Maybe it's the chill of the first few days of real autumn weather or perhaps a desire to grow into the title of Papa Souzek, but in any case I have decided to grow out the beard for the winter months. The idea came to me last night, I mulled it over all night in my dreams and in the morning the decision was made. As hard as it is to believe, this winter will mark the fifth anniversary of my last beard, which played a more than minor role in meeting and marrying the girl of my dreams, so why not commemorate it with another?
Make sure you go check out Dinka's new site design, officially rolled out about five minutes ago. Dinka did all the graphic design and layout work and made all content decisions, I merely put the ideas into XHTML and CSS.
This redesign marks the first step towards making souzek.com 100% standards compliant. With the exception of a few older posts (ampersands in URLs, img tags generated by Movable Type with the border attribute), Dinka's new page is valid XHTML 1.0 Strict, CSS, and RSS 2.0. And as if that wasn't enough, with a little help from this CSS float tutorial, I was able to code the entire site without a single table. These are dull facts to most but I am very proud of them.
Like most people, I receive a number of unspeakably filthy emails per day from spammers (I long for you, Spam Assassin) but I just received one that caught my eye for an entirely different reason. I use a text email client so I don't see the images that normally occupy the whole message, I just see text. At the bottom of this spam was the following:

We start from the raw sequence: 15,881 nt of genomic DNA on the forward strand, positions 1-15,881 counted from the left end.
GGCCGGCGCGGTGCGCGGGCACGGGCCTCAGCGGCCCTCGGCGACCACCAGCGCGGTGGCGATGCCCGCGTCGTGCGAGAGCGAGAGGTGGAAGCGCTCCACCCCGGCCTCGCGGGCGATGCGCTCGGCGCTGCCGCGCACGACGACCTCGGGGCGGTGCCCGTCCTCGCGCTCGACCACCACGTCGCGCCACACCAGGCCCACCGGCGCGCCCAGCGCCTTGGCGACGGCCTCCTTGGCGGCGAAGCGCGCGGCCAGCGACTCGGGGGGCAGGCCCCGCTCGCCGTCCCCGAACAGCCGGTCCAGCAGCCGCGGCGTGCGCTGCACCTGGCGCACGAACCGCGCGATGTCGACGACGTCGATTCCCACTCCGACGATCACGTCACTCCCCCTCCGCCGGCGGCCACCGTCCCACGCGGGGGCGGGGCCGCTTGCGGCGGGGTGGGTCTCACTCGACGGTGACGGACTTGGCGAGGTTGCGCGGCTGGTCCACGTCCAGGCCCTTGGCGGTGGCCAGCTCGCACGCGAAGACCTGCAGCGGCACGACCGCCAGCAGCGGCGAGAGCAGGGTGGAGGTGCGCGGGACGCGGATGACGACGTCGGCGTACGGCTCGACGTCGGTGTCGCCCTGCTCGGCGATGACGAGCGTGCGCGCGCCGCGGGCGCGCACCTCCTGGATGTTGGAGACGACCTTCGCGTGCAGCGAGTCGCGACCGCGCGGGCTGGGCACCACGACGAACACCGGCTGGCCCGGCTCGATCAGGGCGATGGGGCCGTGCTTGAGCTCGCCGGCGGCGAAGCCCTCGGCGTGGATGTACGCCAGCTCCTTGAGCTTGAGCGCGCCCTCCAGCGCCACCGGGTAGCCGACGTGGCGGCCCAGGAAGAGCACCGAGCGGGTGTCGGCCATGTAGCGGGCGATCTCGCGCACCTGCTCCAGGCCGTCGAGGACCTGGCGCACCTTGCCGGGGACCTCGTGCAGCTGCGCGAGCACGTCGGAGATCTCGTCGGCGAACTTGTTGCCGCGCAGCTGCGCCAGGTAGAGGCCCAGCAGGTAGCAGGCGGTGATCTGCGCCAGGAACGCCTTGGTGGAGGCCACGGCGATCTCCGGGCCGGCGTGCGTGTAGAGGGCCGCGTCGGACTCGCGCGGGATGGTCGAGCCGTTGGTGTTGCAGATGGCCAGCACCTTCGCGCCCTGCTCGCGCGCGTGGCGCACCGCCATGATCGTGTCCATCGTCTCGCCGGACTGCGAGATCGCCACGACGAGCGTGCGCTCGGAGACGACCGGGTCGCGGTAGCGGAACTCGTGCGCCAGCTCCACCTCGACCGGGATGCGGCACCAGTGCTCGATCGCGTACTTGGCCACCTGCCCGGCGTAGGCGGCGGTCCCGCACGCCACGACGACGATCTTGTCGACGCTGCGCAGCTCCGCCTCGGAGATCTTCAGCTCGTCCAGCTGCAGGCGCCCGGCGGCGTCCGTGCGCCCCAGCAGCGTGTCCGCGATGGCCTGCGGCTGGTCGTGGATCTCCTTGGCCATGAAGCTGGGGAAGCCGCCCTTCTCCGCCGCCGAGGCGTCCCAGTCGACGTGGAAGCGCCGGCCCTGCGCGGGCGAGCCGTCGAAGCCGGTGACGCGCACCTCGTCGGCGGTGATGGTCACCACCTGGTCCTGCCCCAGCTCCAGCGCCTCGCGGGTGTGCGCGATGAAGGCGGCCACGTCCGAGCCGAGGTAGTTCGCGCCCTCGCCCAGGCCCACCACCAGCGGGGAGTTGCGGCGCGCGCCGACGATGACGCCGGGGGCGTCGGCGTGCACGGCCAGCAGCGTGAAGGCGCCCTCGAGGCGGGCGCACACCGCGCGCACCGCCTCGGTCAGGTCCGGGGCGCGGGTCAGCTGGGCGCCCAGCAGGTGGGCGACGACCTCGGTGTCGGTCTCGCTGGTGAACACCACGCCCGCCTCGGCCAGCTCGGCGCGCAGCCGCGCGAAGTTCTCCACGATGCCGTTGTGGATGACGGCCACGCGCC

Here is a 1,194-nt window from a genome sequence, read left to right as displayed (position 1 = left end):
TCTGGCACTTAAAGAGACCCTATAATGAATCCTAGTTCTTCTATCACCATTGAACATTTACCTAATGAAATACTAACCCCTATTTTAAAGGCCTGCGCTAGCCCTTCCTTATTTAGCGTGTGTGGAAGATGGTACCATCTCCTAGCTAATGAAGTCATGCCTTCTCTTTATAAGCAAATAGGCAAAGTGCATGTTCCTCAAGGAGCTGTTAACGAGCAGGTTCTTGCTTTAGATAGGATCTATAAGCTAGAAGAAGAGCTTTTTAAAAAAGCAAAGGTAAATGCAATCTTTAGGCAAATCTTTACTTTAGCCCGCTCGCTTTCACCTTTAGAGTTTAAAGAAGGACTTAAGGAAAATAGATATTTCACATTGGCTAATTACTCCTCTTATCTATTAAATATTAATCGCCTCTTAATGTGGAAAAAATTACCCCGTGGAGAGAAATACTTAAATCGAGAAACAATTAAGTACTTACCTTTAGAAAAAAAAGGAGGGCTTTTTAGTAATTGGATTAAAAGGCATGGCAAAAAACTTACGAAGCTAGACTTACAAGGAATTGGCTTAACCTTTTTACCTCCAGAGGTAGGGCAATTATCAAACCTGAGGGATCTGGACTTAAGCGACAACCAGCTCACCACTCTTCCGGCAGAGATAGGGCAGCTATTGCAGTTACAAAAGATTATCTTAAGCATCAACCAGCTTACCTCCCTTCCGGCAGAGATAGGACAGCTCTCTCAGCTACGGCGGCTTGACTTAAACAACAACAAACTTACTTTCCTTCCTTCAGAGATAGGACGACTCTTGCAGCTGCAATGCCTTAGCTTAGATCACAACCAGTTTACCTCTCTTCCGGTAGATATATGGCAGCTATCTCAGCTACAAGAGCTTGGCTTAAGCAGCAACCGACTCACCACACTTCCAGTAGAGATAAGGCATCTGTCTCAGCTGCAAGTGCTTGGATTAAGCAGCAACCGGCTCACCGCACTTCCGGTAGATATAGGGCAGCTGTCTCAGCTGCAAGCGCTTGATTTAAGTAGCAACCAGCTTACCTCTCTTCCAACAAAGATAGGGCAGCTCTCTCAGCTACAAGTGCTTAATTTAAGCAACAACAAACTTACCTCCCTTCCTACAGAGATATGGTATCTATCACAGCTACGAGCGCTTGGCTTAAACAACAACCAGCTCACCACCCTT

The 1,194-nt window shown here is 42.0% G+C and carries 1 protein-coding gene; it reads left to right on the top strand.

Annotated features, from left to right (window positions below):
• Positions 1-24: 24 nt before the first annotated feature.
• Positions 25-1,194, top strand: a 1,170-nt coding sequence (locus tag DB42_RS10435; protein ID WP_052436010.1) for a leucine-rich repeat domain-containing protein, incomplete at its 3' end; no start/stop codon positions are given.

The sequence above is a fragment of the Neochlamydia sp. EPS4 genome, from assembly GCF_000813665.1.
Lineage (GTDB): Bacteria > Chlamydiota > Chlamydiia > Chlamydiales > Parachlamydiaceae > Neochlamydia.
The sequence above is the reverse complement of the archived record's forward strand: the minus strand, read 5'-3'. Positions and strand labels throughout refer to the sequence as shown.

"them.b as for the appearance come from?' d answered the 'from going to and fro on the earth and from wal up and down on it.' the 'have you considered my servant job? there is no one like him on the earth a blameless and does it become holy? the priests answered 'no.' then haggai said 'if one who is unclean by contact with a dead body touches any"Curious, I decided to see if I could find the source(s) of this strange, cryptic message. As it turns out, the first part is from the second chapter of Job, verses 2 - 3, in which the Lord challenges Satan to tempt Job, whose story we all know:
"The Lord said to Satan, 'Where have you come from?'The second part is from the Old Testament as well, but from Haggai 2:11 - 14. Haggai is teaching a lesson about works through the metaphor of cleanliness:
Satan answered the Lord, 'From going to and fro on the earth, and from walking up and down on it.'
The Lord said to Satan, 'Have you considered my servant Job? There is no one like him on the earth, a blameless and upright man who fears God and turns away from evil. He still persists in his integrity, although you incited me against him, to destroy him for no reason.'"
"Thus says the Lord of hosts, 'Ask now the priests for a ruling: if a man carries holy meat in the fold of his garment, and touches bread with this fold, or cooked food, wine, oil, or any other food, will it become holy?'If this is a common spam practice, it's new to me. I wonder where they are pulling this text from, assuming it's done by some automated process. Is this crusading spammer trying to teach us all something by sending out indecent emails with cryptic Biblical messages? Only Nydia Jacobs (email@example.com) truly knows.